How does a ‘top down’ approach to finding your FODMAP threshold compare with the usual low FODMAP approach?

We know that cutting out FODMAPS when trying to keep the windy consequences of nasty gut bacteria under control.can actually be risky in terms of wiping out helpful gut bacteria.

So is there a way to cut FODMAPs down progressively?

This ‘top down’ approach means you cut down FODMAPs one at a time and until you find your ‘FODMAP threshold’ – which is the most FODMAP containing food you can eat whilst remaining symptom free.

The evidence based approach to dietary management of Irritable Bowel Syndrome (IBS) is the low FODMAP diet, originally ‘invented’ and investigated at Monash University in Melbourne Australia, but now recognised and embraced around the world. 

While known to be extremely effective for overcoming IBS symptoms in 80 – 85% of IBS sufferers who trial the diet, a low FODMAP diet is challenging to follow, and should not be followed for any longer than necessary as it does decrease the viability of healthy gut bacteria.

While there is little published evidence to support the use of a more progressive approach to reducing FODMAPs, there are many practical advantages and some anecdotal evidence that a progressive approach could be useful.

 

Who should try it?

A progressive approach to managing FODMAPs could be worth considering if any of the following points resonate with you:

  • If you have tried a low FODMAP diet and found it too difficult to follow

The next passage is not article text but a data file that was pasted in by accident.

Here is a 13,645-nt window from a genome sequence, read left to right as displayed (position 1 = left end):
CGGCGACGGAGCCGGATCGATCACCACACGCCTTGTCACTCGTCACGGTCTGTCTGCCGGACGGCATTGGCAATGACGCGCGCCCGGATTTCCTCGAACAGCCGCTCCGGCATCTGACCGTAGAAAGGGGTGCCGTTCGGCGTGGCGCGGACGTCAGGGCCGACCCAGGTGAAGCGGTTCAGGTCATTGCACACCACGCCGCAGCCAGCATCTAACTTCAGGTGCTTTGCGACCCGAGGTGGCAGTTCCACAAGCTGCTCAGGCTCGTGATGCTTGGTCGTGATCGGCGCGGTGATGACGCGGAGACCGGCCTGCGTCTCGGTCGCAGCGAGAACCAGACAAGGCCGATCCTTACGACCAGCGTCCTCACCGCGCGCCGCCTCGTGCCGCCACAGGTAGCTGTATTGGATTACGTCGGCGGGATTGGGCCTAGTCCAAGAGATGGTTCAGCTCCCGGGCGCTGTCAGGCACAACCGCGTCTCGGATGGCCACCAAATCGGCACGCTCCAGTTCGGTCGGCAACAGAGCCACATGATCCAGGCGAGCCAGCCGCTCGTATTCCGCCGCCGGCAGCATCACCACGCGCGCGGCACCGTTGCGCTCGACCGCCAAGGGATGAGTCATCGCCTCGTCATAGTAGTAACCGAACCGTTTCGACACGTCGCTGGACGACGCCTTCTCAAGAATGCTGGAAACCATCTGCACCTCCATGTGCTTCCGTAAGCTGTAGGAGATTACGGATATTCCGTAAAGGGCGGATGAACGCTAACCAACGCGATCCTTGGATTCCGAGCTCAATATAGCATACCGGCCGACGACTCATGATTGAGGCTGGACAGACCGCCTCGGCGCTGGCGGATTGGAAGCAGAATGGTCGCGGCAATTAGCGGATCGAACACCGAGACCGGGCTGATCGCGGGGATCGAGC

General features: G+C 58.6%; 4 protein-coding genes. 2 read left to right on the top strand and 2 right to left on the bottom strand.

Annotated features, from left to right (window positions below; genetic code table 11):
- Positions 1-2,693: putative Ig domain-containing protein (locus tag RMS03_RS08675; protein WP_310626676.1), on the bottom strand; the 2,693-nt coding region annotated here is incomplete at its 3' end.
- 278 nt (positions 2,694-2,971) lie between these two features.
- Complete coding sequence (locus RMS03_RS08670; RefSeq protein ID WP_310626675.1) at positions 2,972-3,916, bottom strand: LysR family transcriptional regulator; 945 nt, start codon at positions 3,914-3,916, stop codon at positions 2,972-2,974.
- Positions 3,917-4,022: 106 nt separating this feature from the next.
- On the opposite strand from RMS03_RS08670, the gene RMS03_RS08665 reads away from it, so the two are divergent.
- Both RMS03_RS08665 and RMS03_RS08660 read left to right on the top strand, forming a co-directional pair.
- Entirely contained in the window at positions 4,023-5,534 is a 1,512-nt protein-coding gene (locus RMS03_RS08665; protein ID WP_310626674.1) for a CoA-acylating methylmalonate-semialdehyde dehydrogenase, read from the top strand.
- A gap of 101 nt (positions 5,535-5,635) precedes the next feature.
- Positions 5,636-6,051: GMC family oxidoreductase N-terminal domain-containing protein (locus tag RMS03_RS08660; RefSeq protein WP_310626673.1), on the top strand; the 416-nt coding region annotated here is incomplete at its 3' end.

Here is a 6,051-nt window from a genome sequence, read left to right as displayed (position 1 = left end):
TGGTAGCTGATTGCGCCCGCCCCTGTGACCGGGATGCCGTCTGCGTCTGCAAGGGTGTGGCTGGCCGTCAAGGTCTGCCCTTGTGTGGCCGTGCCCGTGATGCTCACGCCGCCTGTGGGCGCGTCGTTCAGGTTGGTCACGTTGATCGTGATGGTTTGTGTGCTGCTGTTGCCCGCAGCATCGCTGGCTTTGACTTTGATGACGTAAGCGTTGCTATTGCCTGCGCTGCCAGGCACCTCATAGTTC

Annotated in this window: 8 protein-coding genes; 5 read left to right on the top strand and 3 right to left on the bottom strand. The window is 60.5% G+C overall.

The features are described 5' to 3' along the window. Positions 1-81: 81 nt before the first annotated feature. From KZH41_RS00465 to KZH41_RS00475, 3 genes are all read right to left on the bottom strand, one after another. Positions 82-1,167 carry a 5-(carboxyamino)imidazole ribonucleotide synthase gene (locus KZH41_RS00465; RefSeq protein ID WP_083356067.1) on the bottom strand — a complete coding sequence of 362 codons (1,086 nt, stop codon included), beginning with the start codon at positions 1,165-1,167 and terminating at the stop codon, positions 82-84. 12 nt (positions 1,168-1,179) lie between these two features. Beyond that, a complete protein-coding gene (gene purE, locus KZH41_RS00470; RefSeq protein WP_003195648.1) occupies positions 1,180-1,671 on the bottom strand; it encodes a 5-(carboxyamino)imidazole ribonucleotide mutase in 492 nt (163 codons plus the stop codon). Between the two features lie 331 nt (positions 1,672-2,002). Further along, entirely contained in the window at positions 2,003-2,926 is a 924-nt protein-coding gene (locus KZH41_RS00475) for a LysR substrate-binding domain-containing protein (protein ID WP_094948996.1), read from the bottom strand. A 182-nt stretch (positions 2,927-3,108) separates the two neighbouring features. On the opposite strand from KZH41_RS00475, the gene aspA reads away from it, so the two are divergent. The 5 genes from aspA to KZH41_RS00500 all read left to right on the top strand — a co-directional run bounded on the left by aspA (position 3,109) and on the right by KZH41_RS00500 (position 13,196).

• If you have other dietary issues that would prevent you from complying with a low FODMAP diet for 2 – 6 weeks
  • If your symptoms are not severe enough to be classified as IBS but impact on your quality of life – perhaps wind, bloating, abdominal pain, diarrhoea or flatulence?
  • If you don’t feel the need to understand exactly which FODMAP might be most problematic, and are just happy if the symptoms go away
  • If you are considering a low FODMAP diet trial but you need to ‘test the water’ first.

 

What is involved? 

If you do trial a progressive approach to lowering FODMAPs some of the barriers you might need to overcome include:

  • Deciding which FODMAPs to decrease and by how much
  • Understanding which FODMAPs are most problematic for you
  • Knowing which dietary changes helped the most in symptom reduction
  • Learning how much FODMAP load you can manage before symptoms are triggered.

                  

 

The usual low FODMAP approach:

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These pointers are intended to show that if a low FODMAP diet trial is not for you, there are other ways you can go about finding your own ‘FODMAP threshold’. 

Of course, having a Dietitian on hand to step you through the process might not be a bad idea. Please contact me directly to arrange an online diet assessment or Skype consultation.

                                                                 

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